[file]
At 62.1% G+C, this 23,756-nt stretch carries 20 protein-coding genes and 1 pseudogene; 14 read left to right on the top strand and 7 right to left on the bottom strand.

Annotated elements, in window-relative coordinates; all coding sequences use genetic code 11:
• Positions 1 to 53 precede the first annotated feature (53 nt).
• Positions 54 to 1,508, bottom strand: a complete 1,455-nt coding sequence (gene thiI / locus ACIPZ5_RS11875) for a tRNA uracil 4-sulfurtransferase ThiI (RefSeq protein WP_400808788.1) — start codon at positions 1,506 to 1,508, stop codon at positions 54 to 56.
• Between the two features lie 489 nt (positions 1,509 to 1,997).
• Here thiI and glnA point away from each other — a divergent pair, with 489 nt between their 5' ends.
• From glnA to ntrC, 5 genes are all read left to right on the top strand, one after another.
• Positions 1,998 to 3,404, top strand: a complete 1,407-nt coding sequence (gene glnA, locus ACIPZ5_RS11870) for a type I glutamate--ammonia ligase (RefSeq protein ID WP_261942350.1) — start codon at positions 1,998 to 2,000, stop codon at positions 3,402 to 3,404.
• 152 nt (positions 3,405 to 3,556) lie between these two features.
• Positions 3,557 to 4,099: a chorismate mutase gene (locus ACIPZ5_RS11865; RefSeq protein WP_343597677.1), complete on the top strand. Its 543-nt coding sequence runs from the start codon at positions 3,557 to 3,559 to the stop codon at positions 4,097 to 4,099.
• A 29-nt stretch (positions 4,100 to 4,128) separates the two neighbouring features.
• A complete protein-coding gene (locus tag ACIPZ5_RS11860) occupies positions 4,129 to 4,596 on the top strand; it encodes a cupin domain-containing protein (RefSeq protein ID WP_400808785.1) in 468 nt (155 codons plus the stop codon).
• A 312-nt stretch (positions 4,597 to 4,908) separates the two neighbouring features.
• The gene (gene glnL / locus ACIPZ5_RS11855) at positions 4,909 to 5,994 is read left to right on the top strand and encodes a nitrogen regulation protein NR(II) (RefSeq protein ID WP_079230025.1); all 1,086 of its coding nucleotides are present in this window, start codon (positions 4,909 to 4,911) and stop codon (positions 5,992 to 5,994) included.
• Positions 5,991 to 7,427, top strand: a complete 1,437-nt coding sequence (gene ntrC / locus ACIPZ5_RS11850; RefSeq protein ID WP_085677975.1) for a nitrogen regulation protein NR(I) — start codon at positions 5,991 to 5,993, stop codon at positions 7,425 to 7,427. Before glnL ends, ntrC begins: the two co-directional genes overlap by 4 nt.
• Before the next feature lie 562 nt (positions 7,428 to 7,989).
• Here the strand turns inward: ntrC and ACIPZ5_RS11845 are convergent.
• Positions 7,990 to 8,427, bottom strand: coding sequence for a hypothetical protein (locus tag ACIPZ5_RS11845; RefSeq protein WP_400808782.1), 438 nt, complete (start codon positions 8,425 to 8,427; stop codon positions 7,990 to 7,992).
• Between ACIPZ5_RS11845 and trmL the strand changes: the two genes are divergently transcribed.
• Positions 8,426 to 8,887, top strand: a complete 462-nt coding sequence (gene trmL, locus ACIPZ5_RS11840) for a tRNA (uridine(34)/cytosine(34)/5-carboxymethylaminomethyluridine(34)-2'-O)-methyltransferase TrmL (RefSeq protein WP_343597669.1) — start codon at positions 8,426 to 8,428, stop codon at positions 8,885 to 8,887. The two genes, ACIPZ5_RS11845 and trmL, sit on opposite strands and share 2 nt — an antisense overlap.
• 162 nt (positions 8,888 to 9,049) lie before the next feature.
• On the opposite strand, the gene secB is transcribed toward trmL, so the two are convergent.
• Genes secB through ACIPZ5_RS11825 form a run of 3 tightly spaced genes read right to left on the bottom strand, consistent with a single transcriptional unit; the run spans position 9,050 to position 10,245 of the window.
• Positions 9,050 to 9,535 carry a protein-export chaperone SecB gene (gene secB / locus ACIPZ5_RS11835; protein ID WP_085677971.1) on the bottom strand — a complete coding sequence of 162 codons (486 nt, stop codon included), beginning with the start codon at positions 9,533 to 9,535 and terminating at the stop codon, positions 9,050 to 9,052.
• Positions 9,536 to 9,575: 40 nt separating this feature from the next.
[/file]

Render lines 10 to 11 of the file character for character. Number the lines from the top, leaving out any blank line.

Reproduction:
• Positions 3,557 to 4,099: a chorismate mutase gene (locus ACIPZ5_RS11865; RefSeq protein WP_343597677.1), complete on the top strand. Its 543-nt coding sequence runs from the start codon at positions 3,557 to 3,559 to the stop codon at positions 4,097 to 4,099.
• A 29-nt stretch (positions 4,100 to 4,128) separates the two neighbouring features.